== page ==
the reason I'm going forward on the Pyrolysis system rather than just depend on the WMO system is so I can diversify the potential feed stocks. They day will ( eventually ) come when I'm doing what your are, unfortunately most likely with less capitol tho, so I need to find a way of reducing costs. A slip in Thailand is bound to be cheap but I"m aiming for the PNW where prices are only rising. Gotta dream up some ways to save money and still achieve the retirement I've always dreamed of.

    Your question on fuel is spot on and the solutions are many, its just that a lot of folks don't really know there options. Various Waste oils can be run directly in certain diesels but the process of producing fuel from a much wider range of feed stocks is really pretty simple. Mass talks about CNO and he's right it would work, not in my area but maybe in his assuming a few things. Plastic, specifically polypropylene is a great feed stock for a fracturing system like what Pyrolysis does, and the oceans are full of the stuff. My next thing after I restore the truck is to build the fueling system for the boat. I could go with WMO and I will, but I also want to be able to produce diesel on my own. The existing system ( pictured ) worked so well that I decided to restore the truck to new condition. But your right in that my supply of WMO might not always be there. Good reason to branch out a little. Funny thing is that the WMO system was estimated at $600 and ended up around $1200, so its reasonable to expect that the system I'm estimating at 1K ends up being about 2K by the time I'm done building it. Still works out well but even so, its more expensive than it seems on the drawing board.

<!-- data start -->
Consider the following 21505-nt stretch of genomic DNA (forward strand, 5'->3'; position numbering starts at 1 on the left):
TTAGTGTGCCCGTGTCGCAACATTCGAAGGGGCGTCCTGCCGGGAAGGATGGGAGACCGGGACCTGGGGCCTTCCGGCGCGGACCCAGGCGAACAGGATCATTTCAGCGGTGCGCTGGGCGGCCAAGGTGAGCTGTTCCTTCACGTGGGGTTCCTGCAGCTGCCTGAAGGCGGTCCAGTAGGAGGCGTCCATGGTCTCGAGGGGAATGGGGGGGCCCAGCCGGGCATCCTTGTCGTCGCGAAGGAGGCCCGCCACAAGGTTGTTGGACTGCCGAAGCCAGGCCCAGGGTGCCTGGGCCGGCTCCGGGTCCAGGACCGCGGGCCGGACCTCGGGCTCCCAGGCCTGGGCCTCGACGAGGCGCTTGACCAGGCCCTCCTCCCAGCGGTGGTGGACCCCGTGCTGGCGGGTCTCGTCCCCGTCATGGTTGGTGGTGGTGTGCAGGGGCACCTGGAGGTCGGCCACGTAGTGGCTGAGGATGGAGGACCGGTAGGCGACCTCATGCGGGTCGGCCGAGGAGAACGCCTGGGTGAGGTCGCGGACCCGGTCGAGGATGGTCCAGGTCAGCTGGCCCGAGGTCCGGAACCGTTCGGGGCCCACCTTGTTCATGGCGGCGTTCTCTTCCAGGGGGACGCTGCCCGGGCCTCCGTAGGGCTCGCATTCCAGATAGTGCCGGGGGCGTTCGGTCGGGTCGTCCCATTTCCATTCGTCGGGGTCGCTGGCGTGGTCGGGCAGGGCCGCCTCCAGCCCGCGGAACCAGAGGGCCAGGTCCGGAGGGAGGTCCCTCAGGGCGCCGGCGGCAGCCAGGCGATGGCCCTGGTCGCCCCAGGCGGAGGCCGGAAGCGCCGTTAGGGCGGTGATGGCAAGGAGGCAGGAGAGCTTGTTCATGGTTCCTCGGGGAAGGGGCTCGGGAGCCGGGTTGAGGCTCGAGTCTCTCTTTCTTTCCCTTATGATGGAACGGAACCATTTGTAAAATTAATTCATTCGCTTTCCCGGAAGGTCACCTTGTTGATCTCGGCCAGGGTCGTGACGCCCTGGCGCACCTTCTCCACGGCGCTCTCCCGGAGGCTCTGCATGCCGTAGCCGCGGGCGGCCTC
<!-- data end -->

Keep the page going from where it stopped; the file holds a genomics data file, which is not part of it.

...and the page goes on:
Three cheers Frosty
    always good going round with you
    B
     
  14. IMP-ish
    Joined: Jan 2011
    Posts: 389
    Likes: 9, Points: 18, Legacy Rep: 150
    Location: united states of america

    IMP-ish powerboater

    Don't delete anything on my account. A bio-diesel powerboat would be great to keep on enjoying what I enjoy now. Getting 125 gallons of bio-diesel to the boat would be a big problem with no gas dock. I doubt the marina would look the other way more than once. It would mean towing the boat every time I wanted to fill up. Doable though. Other problem has already been discussed. As gas prices go up, the supply of free waste oil could dry up.
     

  15. hoytedow
    Joined: Sep 2009
    Posts: 5,669
    Likes: 285, Points: 93, Legacy Rep: 2489
    Location: North of Cuba

    hoytedow Wood Butcher

    Bio-diesel will be harder to come by after Michele O bans french fries.